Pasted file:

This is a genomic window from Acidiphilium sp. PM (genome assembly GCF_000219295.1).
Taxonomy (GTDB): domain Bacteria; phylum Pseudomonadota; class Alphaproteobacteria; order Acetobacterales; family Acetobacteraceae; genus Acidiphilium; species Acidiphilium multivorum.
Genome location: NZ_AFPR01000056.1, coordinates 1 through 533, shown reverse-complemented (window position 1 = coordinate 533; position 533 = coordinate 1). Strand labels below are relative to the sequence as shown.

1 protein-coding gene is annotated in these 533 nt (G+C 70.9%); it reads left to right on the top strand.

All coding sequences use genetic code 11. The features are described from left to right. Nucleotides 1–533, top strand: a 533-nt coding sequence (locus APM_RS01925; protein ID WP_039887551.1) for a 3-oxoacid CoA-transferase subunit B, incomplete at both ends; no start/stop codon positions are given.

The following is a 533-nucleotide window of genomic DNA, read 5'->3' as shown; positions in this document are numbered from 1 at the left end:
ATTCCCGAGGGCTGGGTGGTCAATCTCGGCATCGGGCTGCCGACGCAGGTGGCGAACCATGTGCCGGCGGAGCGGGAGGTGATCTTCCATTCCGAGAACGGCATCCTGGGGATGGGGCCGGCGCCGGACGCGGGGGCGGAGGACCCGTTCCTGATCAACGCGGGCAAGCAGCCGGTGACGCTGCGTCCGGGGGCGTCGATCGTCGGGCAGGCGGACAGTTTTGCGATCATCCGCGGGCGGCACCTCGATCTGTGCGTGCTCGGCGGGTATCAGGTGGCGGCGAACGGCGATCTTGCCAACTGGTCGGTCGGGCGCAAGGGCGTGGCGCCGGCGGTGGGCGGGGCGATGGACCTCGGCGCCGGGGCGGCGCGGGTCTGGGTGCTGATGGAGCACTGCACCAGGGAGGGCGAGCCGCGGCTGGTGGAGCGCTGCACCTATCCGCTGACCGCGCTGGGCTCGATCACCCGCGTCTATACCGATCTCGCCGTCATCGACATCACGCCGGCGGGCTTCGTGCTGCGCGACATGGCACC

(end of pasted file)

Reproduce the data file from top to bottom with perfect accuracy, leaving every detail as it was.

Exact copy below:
This is a genomic window from Acidiphilium sp. PM (genome assembly GCF_000219295.1).
Taxonomy (GTDB): domain Bacteria; phylum Pseudomonadota; class Alphaproteobacteria; order Acetobacterales; family Acetobacteraceae; genus Acidiphilium; species Acidiphilium multivorum.
Genome location: NZ_AFPR01000056.1, coordinates 1 through 533, shown reverse-complemented (window position 1 = coordinate 533; position 533 = coordinate 1). Strand labels below are relative to the sequence as shown.

1 protein-coding gene is annotated in these 533 nt (G+C 70.9%); it reads left to right on the top strand.

All coding sequences use genetic code 11. The features are described from left to right. Nucleotides 1–533, top strand: a 533-nt coding sequence (locus APM_RS01925; protein ID WP_039887551.1) for a 3-oxoacid CoA-transferase subunit B, incomplete at both ends; no start/stop codon positions are given.

The following is a 533-nucleotide window of genomic DNA, read 5'->3' as shown; positions in this document are numbered from 1 at the left end:
ATTCCCGAGGGCTGGGTGGTCAATCTCGGCATCGGGCTGCCGACGCAGGTGGCGAACCATGTGCCGGCGGAGCGGGAGGTGATCTTCCATTCCGAGAACGGCATCCTGGGGATGGGGCCGGCGCCGGACGCGGGGGCGGAGGACCCGTTCCTGATCAACGCGGGCAAGCAGCCGGTGACGCTGCGTCCGGGGGCGTCGATCGTCGGGCAGGCGGACAGTTTTGCGATCATCCGCGGGCGGCACCTCGATCTGTGCGTGCTCGGCGGGTATCAGGTGGCGGCGAACGGCGATCTTGCCAACTGGTCGGTCGGGCGCAAGGGCGTGGCGCCGGCGGTGGGCGGGGCGATGGACCTCGGCGCCGGGGCGGCGCGGGTCTGGGTGCTGATGGAGCACTGCACCAGGGAGGGCGAGCCGCGGCTGGTGGAGCGCTGCACCTATCCGCTGACCGCGCTGGGCTCGATCACCCGCGTCTATACCGATCTCGCCGTCATCGACATCACGCCGGCGGGCTTCGTGCTGCGCGACATGGCACC